David Barto – Friday, October 28, 2016

      The other day I talked about the importance of experience in folk’s everyday lives to the good people at the Ooltewah/Collegedale Chamber of Commerce. A good experience, a memorable experience, a real experience, the authentic. This is what folks truly want in there day to day lives and are not getting the more addicted to technology we all become. It’s the old adage, the more “connected” we are, the more disparate we are becoming, so it’s a bit of a round robin.

      Surprisingly enough the architects who designed the great old lodges of the American west figured this out and figured out an answer to this problem over hundred years ago. Every year our family visits and spends time in the grand Old Faithful Inn at Yellowstone National Park. The “Inn” is not known for its great rooms, since they are chilly, the beds are bad, if you are allergic to wool – good luck, that’s what you get, and you trapes down a hallway to a common bathroom. The inn wasn’t built for you to hang out in your room though, it was built for you spend time in the grand common areas. Upon entering the inn you walk into a massive foyer that rises into the air over seventy feet around a great stone fire place built of boulders. On the ground floor as well as the two floors above there are rockers, couches, and writer’s nooks and everything is oriented towards the four sided fireplace. During the day and in the evenings folks gather in the foyer, watching the fire place and folks pass by, enjoying hot chocolates, a wine or a bourbon and pretty typically talking to someone they have never met before. Because that is the design of the architects, to get folks to sit amongst others and visit after a long day in the Park.

      On the evening of October 4th Aurelia and I had one of those experiences that you will only have in a place that was built to bring folks together. We had spent the day in the Park, in fact we were darn lucky to be in the Inn to begin with, since snow had moved in that day and the road over Blackburn Mountain had been shut down after we had gone over it. Our dinner reservations in the dining room of the Inn were not until 8:15 pm so Aurelia and the boys and I had an hour or so to wait. The boys grabbed their cameras and headed outside to take night pictures of Old Faithful going off. Aurelia grabbed her new coloring book and markers and we found her an empty writer’s nook on the second floor of the foyer. I had the barista make Aurelia and I hot chocolates and then I settled in to a big rocker overlooking the foyer’s ground floor and the fireplace. Several folks sat down in the other rockers around me and like always a conversation was started about the joys of travel and what animals, especially wolves and bears we had seen. Near the second floor overlook into the dining room there was a lady playing a Steinway grand piano to entertain the several hundred folks in the dining room and another several hundred relaxing in the foyer. After several songs the lady started to play that old favorite “Edelweiss”. From behind me a little soft voice started singing “blossoms of snow, may you bloom and grow”, from across the foyer “bloom and grow forever”, over about 10 more seconds more and more voices were added to what was becoming a chorus. By the time the song ended I would swear that just about every voice that had voice in that 108 year old Inn was singing Edelweiss. From the dining hall, to the gift shop, from the ice cream bar to the porters all the voices came together. I am sure the architects never envisioned hundreds of people coming together to sing a song written for Broadway by Richard Rogers, but here we all were coming together and doing just that. But they did envision folks coming together and talking about their day in the Park because they designed this grand old Inn to facilitate those kinds of interactions.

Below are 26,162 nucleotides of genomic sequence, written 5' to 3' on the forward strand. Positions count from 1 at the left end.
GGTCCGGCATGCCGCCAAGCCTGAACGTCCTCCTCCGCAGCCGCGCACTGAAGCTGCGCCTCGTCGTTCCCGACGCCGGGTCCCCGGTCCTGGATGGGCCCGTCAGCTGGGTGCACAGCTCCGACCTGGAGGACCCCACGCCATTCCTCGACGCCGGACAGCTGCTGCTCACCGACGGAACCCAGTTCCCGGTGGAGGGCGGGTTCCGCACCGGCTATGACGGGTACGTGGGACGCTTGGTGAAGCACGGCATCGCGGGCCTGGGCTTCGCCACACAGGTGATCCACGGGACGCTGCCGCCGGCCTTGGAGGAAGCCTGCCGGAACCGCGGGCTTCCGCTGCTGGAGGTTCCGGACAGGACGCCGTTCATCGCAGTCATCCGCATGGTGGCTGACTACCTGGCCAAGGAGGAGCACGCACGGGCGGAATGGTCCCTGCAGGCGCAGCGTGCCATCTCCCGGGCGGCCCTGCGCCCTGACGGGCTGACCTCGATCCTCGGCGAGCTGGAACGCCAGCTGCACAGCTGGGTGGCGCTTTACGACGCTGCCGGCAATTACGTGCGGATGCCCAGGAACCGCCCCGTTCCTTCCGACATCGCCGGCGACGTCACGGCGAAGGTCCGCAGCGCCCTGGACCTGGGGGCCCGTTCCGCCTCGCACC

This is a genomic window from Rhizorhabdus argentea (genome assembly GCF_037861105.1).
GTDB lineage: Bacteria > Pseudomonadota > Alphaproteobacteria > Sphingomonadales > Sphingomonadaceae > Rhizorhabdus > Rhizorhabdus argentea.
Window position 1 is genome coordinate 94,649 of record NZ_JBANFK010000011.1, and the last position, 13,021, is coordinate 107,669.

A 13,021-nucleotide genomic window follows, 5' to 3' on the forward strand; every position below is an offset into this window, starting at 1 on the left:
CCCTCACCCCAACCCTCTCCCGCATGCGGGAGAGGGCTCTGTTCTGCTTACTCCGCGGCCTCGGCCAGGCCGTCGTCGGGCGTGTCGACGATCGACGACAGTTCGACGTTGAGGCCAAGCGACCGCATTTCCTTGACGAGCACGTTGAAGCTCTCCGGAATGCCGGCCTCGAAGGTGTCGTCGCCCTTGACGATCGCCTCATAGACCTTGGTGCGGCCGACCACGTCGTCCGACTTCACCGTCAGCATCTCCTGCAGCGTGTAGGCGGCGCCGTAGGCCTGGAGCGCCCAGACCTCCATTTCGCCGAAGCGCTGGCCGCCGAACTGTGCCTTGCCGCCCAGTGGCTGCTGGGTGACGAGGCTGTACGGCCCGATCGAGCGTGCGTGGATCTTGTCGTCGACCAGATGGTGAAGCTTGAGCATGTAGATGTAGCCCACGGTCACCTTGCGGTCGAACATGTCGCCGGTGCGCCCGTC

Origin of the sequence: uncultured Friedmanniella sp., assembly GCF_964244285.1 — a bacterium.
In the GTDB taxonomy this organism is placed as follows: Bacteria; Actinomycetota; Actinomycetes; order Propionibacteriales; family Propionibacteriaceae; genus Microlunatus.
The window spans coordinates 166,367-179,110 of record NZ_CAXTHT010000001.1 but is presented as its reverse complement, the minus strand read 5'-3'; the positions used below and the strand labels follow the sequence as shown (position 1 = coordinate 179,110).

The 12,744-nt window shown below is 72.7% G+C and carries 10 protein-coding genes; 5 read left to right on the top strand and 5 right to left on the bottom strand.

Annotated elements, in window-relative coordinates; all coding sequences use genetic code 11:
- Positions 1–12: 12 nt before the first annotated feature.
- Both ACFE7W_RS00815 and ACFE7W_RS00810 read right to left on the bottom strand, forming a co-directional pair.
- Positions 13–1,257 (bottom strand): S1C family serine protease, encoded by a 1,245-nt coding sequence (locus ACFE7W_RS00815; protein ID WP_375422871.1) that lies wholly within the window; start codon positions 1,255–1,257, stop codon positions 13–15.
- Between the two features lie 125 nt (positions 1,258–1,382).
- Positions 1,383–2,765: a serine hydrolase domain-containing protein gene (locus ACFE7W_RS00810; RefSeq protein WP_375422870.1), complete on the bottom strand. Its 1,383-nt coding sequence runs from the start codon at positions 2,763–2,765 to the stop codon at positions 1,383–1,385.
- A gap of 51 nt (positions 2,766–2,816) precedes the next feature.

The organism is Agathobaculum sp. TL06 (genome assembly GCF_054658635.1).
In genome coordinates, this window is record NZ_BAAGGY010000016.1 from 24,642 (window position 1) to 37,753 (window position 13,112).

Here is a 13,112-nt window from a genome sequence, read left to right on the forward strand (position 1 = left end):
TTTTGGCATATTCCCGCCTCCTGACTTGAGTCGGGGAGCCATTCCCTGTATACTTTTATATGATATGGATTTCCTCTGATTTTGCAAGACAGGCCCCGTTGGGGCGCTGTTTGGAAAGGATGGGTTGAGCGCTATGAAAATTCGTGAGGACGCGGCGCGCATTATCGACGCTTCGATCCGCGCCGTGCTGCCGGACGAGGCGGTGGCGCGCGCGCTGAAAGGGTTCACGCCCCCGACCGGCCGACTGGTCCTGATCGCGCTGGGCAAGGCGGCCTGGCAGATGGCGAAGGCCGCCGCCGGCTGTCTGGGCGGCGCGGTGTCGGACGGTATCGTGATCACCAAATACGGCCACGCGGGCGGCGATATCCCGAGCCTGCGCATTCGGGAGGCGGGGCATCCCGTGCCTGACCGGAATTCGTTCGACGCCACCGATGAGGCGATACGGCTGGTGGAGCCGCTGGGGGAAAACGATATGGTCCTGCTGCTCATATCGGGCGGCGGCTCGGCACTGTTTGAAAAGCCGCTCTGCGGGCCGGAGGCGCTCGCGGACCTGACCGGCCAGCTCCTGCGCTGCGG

That was an experience that will live in the hearts of everyone involved until the day they pass and one my daughter still talks about. That is the kind of experience we are building The Commons for here in Collegedale and why we are building a place for folks to come together in, in the heart of our regional community. When you and your family have spread out the old quilt on the grass with your neighbors to enjoy a Blue Grass concert, you are making memories. When you strike up a conversation with the old gentleman who harvested the honey you are buying, you are growing as a person. When the potter shows your child how she makes her art, and the little child leaves with clay mudding her hands and clothes that is a memory for that child that may affect her purpose in life. As you shop for your organic arugula you may look up and see an old friend across the way buying squash and tomatoes and you will have a chance to reconnect in person and not just on Facebook. Folks will see each other, they will meet for the first time, they will meet again, and they will come together in that great circle, which is The Commons here in Collegedale. Maybe one day, during a farmers market a grand piano will be playing on the stage and the person playing will start to play Edelweiss. My hope would be that from the wooden toy maker’s stall a soft little voice would sing out “blossoms of snow, may you bloom and grow” and then from the hot dog stand “bloom and grow forever” and by the time it is all over every voice shall come together to sing a little song about nothing really.

Thoughts on Experience

David C. Barto Director, CTF

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